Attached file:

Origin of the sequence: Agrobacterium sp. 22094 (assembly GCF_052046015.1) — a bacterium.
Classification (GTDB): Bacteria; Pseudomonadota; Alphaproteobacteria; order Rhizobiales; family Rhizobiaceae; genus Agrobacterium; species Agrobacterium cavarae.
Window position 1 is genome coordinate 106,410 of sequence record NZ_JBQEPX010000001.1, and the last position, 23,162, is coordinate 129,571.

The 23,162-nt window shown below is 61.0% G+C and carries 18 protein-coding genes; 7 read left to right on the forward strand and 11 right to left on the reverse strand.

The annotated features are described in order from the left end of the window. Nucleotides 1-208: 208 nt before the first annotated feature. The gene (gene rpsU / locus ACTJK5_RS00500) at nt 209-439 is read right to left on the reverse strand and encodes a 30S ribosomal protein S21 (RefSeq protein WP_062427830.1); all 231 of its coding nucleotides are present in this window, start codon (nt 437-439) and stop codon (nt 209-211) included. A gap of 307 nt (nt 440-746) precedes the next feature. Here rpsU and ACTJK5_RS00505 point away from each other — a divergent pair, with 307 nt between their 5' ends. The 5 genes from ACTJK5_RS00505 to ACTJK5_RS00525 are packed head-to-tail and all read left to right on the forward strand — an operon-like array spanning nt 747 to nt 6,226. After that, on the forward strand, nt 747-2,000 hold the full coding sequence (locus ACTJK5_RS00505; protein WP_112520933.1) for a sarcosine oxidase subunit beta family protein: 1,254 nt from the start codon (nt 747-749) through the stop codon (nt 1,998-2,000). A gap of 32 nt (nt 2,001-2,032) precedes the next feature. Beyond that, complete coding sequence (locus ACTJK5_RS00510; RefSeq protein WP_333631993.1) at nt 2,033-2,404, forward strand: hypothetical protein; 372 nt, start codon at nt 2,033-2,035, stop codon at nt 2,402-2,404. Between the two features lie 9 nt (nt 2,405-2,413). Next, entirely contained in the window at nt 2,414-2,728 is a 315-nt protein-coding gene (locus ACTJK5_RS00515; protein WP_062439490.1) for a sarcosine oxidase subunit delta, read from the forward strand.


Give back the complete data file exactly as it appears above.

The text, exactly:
Origin of the sequence: Agrobacterium sp. 22094 (assembly GCF_052046015.1) — a bacterium.
Classification (GTDB): Bacteria; Pseudomonadota; Alphaproteobacteria; order Rhizobiales; family Rhizobiaceae; genus Agrobacterium; species Agrobacterium cavarae.
Window position 1 is genome coordinate 106,410 of sequence record NZ_JBQEPX010000001.1, and the last position, 23,162, is coordinate 129,571.

The 23,162-nt window shown below is 61.0% G+C and carries 18 protein-coding genes; 7 read left to right on the forward strand and 11 right to left on the reverse strand.

The annotated features are described in order from the left end of the window. Nucleotides 1-208: 208 nt before the first annotated feature. The gene (gene rpsU / locus ACTJK5_RS00500) at nt 209-439 is read right to left on the reverse strand and encodes a 30S ribosomal protein S21 (RefSeq protein WP_062427830.1); all 231 of its coding nucleotides are present in this window, start codon (nt 437-439) and stop codon (nt 209-211) included. A gap of 307 nt (nt 440-746) precedes the next feature. Here rpsU and ACTJK5_RS00505 point away from each other — a divergent pair, with 307 nt between their 5' ends. The 5 genes from ACTJK5_RS00505 to ACTJK5_RS00525 are packed head-to-tail and all read left to right on the forward strand — an operon-like array spanning nt 747 to nt 6,226. After that, on the forward strand, nt 747-2,000 hold the full coding sequence (locus ACTJK5_RS00505; protein WP_112520933.1) for a sarcosine oxidase subunit beta family protein: 1,254 nt from the start codon (nt 747-749) through the stop codon (nt 1,998-2,000). A gap of 32 nt (nt 2,001-2,032) precedes the next feature. Beyond that, complete coding sequence (locus ACTJK5_RS00510; RefSeq protein WP_333631993.1) at nt 2,033-2,404, forward strand: hypothetical protein; 372 nt, start codon at nt 2,033-2,035, stop codon at nt 2,402-2,404. Between the two features lie 9 nt (nt 2,405-2,413). Next, entirely contained in the window at nt 2,414-2,728 is a 315-nt protein-coding gene (locus ACTJK5_RS00515; protein WP_062439490.1) for a sarcosine oxidase subunit delta, read from the forward strand.